A Sonoma County judge Friday rejected felony animal cruelty charges against a former Olympic equestrienne from Santa Rosa accused of starving a horse nearly to death.

But Judge Jamie Thistlethwaite said Gwen Stockebrand, 57, could be tried for misdemeanor animal neglect.

The ruling followed a more than three-day preliminary hearing in which prosecution witnesses testified the 30-year-old thoroughbred mare had been reduced to skin and bones under Stockebrand's care.

Stockebrand's lawyers argued the horse was healthy but old and possessed angular features that made her appear underweight.

After hearing from both sides, Thistlethwaite reduced the felony to a misdemeanor, in part because of conflicting reports from two veterinarians. She said the evidence against Stockebrand supported a misdemeanor charge but would likely fall short at trial.

"And believe me, the evidence would not support a conviction," Thistlethwaite said. "That's just my opinion."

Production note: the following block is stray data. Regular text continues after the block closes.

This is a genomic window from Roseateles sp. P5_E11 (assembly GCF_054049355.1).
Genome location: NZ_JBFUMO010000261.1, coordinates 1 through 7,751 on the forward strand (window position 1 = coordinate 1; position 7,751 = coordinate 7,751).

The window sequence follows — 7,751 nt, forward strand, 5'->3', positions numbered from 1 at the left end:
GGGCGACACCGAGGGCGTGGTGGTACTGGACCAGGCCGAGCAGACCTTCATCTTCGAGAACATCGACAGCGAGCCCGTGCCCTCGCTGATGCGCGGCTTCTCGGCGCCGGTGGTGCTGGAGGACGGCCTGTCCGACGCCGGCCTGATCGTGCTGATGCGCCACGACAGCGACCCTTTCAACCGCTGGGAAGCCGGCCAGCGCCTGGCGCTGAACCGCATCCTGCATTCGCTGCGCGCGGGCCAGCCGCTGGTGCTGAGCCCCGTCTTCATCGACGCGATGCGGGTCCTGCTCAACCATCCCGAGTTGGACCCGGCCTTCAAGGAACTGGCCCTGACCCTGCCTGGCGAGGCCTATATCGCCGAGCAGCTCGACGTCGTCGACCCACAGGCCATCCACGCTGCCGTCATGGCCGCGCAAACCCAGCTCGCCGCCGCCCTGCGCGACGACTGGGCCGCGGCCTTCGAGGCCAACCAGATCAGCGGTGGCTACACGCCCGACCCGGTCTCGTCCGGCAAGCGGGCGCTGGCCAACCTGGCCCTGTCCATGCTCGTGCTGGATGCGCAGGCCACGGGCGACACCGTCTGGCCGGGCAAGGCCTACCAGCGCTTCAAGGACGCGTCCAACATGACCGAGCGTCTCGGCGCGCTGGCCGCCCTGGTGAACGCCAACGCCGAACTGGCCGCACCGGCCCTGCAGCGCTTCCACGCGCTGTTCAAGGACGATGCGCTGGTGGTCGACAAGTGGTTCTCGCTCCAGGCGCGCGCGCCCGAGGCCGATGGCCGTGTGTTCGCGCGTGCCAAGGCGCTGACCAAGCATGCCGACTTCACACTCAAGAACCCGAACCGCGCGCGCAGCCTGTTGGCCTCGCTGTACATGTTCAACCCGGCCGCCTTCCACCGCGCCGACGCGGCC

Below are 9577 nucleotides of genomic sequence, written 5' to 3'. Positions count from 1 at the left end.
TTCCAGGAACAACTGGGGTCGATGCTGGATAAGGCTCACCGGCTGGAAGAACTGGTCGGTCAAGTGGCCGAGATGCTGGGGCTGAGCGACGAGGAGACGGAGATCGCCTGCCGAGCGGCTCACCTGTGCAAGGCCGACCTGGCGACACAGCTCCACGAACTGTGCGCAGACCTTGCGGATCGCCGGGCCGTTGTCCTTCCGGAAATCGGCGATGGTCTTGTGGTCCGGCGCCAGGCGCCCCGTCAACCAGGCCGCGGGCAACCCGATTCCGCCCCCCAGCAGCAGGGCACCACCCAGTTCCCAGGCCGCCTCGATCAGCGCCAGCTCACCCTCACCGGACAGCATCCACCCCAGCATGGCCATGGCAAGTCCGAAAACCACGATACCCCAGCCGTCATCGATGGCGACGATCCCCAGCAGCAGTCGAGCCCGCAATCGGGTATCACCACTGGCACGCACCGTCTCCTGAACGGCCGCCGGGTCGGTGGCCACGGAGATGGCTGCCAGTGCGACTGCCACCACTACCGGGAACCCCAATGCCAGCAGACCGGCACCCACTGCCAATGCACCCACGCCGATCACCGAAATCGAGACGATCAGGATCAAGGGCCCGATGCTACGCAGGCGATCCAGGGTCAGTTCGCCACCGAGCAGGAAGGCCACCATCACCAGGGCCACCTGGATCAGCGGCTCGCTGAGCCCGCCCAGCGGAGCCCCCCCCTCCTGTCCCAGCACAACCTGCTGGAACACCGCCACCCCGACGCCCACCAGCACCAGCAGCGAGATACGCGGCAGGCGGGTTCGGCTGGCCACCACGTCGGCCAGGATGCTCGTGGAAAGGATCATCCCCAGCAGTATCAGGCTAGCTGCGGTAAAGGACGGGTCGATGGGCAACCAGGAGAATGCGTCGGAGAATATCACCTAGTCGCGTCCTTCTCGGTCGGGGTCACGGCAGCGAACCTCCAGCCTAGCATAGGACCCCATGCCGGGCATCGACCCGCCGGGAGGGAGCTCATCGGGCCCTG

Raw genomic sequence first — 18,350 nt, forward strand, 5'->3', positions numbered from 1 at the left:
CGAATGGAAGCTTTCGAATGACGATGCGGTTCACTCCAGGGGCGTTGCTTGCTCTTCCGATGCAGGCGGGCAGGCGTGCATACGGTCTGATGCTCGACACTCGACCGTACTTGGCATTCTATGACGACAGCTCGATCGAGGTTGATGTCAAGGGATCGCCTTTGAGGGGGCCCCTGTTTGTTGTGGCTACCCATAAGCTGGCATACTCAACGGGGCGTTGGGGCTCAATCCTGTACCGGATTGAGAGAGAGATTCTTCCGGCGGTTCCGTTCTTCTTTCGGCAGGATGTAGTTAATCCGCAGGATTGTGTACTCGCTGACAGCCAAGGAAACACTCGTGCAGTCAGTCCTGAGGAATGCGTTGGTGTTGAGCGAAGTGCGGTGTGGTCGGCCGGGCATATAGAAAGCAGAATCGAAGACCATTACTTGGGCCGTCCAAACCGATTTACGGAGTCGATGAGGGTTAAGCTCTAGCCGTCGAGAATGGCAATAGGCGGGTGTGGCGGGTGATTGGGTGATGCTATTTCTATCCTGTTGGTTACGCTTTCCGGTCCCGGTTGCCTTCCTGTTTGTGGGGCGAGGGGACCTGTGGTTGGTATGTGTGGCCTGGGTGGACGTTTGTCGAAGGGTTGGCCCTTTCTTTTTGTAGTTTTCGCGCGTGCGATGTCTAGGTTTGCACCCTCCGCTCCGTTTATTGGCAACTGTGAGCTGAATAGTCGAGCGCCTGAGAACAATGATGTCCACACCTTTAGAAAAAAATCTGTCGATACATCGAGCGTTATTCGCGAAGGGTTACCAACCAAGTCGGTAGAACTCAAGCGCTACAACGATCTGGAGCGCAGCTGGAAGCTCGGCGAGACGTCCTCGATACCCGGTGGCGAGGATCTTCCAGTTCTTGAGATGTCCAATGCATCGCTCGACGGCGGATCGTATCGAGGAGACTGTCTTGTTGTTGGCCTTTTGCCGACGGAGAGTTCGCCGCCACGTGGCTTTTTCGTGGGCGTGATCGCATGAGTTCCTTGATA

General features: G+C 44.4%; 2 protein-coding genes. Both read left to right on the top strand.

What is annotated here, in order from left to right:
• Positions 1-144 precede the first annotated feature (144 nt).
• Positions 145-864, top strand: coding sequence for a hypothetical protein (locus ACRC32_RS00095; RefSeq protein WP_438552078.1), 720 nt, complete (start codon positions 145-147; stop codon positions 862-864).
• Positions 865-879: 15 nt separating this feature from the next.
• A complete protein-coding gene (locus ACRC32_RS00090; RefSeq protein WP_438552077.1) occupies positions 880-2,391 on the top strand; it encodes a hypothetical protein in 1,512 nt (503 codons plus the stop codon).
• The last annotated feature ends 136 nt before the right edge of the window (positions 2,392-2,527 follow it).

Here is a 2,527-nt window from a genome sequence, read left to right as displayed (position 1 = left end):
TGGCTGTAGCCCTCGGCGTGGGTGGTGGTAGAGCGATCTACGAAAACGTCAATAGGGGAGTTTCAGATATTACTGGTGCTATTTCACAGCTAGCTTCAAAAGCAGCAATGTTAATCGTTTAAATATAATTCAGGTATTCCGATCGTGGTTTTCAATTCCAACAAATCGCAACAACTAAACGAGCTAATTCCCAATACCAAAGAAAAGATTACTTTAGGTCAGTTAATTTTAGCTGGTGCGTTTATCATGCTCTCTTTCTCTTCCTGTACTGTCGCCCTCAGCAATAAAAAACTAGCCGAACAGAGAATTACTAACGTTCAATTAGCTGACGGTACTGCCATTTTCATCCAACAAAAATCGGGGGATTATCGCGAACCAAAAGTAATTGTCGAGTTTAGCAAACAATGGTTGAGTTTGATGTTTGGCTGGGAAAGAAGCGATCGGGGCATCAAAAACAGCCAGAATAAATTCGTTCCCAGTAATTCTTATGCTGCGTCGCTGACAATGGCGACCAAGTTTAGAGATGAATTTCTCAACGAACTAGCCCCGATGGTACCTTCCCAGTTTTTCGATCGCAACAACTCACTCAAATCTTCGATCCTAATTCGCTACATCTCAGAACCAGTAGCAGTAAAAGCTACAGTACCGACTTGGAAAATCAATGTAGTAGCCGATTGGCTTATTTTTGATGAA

The attorneys were ordered to appear before Judge Peter Ottenweller on March 7 to set a trial date.

Stockebrand, who competed on several U.S. equestrian teams in the Olympics, the World Championships and the Pan American Games, faces a maximum year in jail if convicted.

She declined to comment after the ruling. Her lawyer, Robert Weems, said he was disappointed the case was not dismissed.

Stockebrand was charged Dec. 14 with felony animal cruelty after animal control officers alleged she deprived the horse of care while it was living at her Santa Rosa ranch from June 1 to Sept. 8.

The horse was hundreds of pounds underweight and a veterinarian recommended it be euthanized.

After it was turned down as a companion horse by new owners in Willits, it came under the care of a Sonoma County animal rescue group who nursed it back to health, prosecutors said.

Deputy District Attorney Barbara Nanney said the horse was in good condition when she saw it recently.

At the preliminary hearing, Sonoma County veterinarian Grant Miller testified the horse had been undernourished. A defense veterinarian, John Madigan, questioned the conclusions drawn by prosecutors.

The judge didn't say which analysis was more persuasive. She called them "diametrically opposed."

But Stockebrand's lack of a criminal record and her efforts to feed the horse after being contacted by animal control officers in fall 2010 added to the judge's decision to reduce the charge to a misdemeanor.

"A jury can decide the competing experts," Thistlethwaite said.